Synthesis, activity and thermal stability of gold nanoparticle on modified nh4-y type zeolite for cooxidation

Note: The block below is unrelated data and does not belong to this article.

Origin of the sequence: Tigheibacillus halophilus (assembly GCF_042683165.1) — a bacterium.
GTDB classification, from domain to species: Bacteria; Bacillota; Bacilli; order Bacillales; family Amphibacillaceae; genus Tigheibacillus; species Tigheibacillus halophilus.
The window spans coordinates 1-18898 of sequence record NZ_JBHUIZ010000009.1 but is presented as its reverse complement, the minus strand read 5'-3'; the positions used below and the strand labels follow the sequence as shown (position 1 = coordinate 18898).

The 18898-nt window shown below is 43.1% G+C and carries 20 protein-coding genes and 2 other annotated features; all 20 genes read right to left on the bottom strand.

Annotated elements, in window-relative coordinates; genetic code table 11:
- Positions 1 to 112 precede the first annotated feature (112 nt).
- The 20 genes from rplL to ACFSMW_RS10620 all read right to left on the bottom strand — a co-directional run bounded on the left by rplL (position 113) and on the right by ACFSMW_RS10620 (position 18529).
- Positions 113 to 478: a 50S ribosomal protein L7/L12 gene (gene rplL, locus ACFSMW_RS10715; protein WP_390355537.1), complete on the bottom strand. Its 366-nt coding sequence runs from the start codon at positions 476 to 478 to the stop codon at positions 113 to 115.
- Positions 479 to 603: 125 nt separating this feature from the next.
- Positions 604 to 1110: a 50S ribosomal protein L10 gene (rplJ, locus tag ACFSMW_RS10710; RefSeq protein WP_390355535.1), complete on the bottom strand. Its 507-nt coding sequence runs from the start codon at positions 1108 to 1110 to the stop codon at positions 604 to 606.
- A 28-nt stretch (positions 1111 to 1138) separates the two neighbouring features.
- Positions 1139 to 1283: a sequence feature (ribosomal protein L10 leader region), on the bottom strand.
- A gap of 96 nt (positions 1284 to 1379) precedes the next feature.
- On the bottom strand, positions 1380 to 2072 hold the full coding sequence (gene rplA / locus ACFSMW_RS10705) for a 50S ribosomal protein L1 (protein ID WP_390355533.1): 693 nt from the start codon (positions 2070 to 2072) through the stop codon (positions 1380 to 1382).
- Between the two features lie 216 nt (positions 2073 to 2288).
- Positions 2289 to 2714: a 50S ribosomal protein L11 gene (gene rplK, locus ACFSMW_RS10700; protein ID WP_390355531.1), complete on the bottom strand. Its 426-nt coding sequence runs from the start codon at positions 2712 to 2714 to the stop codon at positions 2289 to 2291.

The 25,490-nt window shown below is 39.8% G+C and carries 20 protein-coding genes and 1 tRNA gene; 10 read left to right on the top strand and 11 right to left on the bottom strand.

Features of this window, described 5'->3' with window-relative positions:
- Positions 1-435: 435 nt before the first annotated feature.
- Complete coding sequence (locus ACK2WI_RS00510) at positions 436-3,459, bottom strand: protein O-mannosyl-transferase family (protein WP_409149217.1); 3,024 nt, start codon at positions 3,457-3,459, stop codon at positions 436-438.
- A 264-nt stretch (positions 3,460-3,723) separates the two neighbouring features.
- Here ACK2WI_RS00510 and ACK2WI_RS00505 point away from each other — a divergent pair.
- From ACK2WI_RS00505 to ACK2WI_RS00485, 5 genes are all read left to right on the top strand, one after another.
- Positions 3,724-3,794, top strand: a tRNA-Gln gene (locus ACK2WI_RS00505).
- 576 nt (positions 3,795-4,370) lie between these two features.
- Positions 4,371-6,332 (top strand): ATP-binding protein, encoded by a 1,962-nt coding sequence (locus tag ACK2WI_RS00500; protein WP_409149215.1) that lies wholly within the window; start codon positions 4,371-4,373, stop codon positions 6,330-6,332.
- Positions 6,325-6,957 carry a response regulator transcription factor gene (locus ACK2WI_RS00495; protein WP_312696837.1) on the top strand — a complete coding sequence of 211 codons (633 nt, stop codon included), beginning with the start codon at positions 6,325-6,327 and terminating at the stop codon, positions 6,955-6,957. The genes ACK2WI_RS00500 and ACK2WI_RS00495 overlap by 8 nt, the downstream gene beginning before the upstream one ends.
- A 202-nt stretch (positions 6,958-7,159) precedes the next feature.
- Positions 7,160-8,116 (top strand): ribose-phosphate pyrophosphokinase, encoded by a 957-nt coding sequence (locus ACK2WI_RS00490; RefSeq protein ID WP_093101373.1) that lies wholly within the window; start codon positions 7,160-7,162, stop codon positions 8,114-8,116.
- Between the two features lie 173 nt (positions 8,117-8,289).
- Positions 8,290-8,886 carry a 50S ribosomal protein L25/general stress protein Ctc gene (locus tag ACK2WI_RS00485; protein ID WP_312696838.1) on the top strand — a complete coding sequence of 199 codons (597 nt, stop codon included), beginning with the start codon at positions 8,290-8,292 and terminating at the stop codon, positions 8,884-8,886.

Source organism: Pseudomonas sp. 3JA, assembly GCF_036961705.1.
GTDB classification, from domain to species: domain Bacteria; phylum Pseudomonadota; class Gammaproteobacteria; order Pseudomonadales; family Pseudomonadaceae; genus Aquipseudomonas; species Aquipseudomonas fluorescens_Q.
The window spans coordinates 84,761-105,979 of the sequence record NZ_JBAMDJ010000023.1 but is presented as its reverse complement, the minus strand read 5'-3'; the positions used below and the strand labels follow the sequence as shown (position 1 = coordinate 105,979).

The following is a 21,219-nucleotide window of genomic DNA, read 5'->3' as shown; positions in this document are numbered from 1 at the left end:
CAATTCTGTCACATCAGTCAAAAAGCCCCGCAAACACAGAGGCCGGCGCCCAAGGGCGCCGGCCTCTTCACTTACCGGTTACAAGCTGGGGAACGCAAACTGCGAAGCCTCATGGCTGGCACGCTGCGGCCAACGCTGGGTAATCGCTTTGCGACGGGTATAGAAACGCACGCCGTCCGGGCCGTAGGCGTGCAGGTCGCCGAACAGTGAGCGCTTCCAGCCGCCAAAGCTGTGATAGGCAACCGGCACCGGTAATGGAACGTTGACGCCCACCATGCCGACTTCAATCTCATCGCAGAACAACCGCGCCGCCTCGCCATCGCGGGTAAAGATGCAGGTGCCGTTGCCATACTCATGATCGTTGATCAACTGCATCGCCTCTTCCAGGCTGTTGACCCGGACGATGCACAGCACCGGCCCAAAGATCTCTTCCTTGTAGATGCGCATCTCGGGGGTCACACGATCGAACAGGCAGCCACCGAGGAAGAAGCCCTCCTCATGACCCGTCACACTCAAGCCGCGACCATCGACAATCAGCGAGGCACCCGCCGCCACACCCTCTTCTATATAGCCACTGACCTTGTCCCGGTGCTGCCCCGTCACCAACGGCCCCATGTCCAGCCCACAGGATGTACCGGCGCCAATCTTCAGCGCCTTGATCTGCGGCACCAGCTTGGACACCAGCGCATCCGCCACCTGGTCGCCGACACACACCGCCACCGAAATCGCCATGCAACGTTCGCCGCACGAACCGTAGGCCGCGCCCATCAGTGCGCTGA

Carbon monoxide (CO) is a gaseous pollutant which enters the atmosphere from four major sources: fossil fuel combustion and industrial emissions, biomass burning, oxidation of CH4, and oxidation of hydrocarbons. The presence of CO causes problems to human health, particularly in cases of locally high concentrations, and affects the oxidizing capacity of the troposphere. Automobile emissions are the major urban source of carbon monoxide, and they are also important globally. One estimate by the Japanese Automobile Research Institute (JARI) of the 1990 global CO emissions from automobiles is 231 megatonnes (Mt). The same source gives the USA 1990 emissions as 21Mt, whereas the US Environmental Protection Agency (EPA) estimate 57Mt (Bradley et al., 1999). The three major pollutants emitted by internal combustion engines are carbon monoxide, unburned hydrocarbons and nitrogen oxides. Catalysts that are capable of removing these pollutants simultaneously are generally referred to as threeway catalysts (TWCs) and the design of these catalyst systems is continually evolving to meet lower emission requirements (Mellor et al., 2002). A new catalyst that has been introduced recently for oxidation of CO is gold nanoparticl. The application of gold catalysts to the oxidation of carbon monoxide has been studied extensively, most notably by Haruta et al., 1993. A significant feature of gold-based catalysts is the low temperature oxidation of carbon monoxide, where the catalysts display activity at temperatures as low as -70ºC (Mellor et al., 2002).